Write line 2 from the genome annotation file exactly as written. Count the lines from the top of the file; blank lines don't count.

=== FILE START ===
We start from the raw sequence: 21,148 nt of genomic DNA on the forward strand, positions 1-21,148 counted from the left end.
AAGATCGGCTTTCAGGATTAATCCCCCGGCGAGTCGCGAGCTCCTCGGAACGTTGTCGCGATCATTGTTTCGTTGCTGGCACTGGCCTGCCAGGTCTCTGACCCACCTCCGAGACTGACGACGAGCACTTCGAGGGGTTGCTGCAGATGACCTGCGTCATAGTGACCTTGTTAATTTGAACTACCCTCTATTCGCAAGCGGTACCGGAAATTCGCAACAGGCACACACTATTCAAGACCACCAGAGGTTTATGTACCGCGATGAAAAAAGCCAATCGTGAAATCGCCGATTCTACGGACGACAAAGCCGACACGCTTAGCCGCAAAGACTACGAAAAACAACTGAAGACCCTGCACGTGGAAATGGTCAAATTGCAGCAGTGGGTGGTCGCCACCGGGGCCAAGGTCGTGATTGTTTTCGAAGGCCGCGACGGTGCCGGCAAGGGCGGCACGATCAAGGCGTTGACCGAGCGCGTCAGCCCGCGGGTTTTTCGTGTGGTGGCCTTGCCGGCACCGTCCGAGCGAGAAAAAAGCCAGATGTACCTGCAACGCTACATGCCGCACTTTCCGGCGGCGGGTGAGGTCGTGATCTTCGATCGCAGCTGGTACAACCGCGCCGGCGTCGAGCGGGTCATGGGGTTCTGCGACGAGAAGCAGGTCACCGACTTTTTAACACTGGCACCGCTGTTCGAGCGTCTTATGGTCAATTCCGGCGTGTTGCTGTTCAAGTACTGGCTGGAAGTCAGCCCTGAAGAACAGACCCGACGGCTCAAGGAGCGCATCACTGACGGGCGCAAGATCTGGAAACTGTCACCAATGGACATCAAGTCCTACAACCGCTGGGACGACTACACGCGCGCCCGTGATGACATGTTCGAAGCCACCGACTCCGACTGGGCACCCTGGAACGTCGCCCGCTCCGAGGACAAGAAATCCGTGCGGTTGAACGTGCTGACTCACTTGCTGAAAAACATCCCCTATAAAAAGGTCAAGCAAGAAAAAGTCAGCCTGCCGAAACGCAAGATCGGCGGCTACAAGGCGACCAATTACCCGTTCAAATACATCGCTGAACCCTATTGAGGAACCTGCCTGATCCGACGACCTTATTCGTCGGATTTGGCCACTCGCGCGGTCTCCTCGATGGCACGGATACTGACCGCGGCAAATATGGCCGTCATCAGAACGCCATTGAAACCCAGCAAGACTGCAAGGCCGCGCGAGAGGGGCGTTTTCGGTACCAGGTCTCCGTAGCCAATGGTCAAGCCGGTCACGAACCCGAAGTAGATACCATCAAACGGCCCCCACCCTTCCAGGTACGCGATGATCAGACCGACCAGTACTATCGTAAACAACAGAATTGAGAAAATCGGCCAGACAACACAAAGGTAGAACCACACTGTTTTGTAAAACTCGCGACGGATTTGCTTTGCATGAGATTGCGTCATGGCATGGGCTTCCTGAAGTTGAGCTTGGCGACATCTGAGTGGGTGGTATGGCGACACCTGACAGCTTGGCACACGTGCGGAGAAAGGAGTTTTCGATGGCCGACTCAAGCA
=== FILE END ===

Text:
AAGATCGGCTTTCAGGATTAATCCCCCGGCGAGTCGCGAGCTCCTCGGAACGTTGTCGCGATCATTGTTTCGTTGCTGGCACTGGCCTGCCAGGTCTCTGACCCACCTCCGAGACTGACGACGAGCACTTCGAGGGGTTGCTGCAGATGACCTGCGTCATAGTGACCTTGTTAATTTGAACTACCCTCTATTCGCAAGCGGTACCGGAAATTCGCAACAGGCACACACTATTCAAGACCACCAGAGGTTTATGTACCGCGATGAAAAAAGCCAATCGTGAAATCGCCGATTCTACGGACGACAAAGCCGACACGCTTAGCCGCAAAGACTACGAAAAACAACTGAAGACCCTGCACGTGGAAATGGTCAAATTGCAGCAGTGGGTGGTCGCCACCGGGGCCAAGGTCGTGATTGTTTTCGAAGGCCGCGACGGTGCCGGCAAGGGCGGCACGATCAAGGCGTTGACCGAGCGCGTCAGCCCGCGGGTTTTTCGTGTGGTGGCCTTGCCGGCACCGTCCGAGCGAGAAAAAAGCCAGATGTACCTGCAACGCTACATGCCGCACTTTCCGGCGGCGGGTGAGGTCGTGATCTTCGATCGCAGCTGGTACAACCGCGCCGGCGTCGAGCGGGTCATGGGGTTCTGCGACGAGAAGCAGGTCACCGACTTTTTAACACTGGCACCGCTGTTCGAGCGTCTTATGGTCAATTCCGGCGTGTTGCTGTTCAAGTACTGGCTGGAAGTCAGCCCTGAAGAACAGACCCGACGGCTCAAGGAGCGCATCACTGACGGGCGCAAGATCTGGAAACTGTCACCAATGGACATCAAGTCCTACAACCGCTGGGACGACTACACGCGCGCCCGTGATGACATGTTCGAAGCCACCGACTCCGACTGGGCACCCTGGAACGTCGCCCGCTCCGAGGACAAGAAATCCGTGCGGTTGAACGTGCTGACTCACTTGCTGAAAAACATCCCCTATAAAAAGGTCAAGCAAGAAAAAGTCAGCCTGCCGAAACGCAAGATCGGCGGCTACAAGGCGACCAATTACCCGTTCAAATACATCGCTGAACCCTATTGAGGAACCTGCCTGATCCGACGACCTTATTCGTCGGATTTGGCCACTCGCGCGGTCTCCTCGATGGCACGGATACTGACCGCGGCAAATATGGCCGTCATCAGAACGCCATTGAAACCCAGCAAGACTGCAAGGCCGCGCGAGAGGGGCGTTTTCGGTACCAGGTCTCCGTAGCCAATGGTCAAGCCGGTCACGAACCCGAAGTAGATACCATCAAACGGCCCCCACCCTTCCAGGTACGCGATGATCAGACCGACCAGTACTATCGTAAACAACAGAATTGAGAAAATCGGCCAGACAACACAAAGGTAGAACCACACTGTTTTGTAAAACTCGCGACGGATTTGCTTTGCATGAGATTGCGTCATGGCATGGGCTTCCTGAAGTTGAGCTTGGCGACATCTGAGTGGGTGGTATGGCGACACCTGACAGCTTGGCACACGTGCGGAGAAAGGAGTTTTCGATGGCCGACTCAAGCA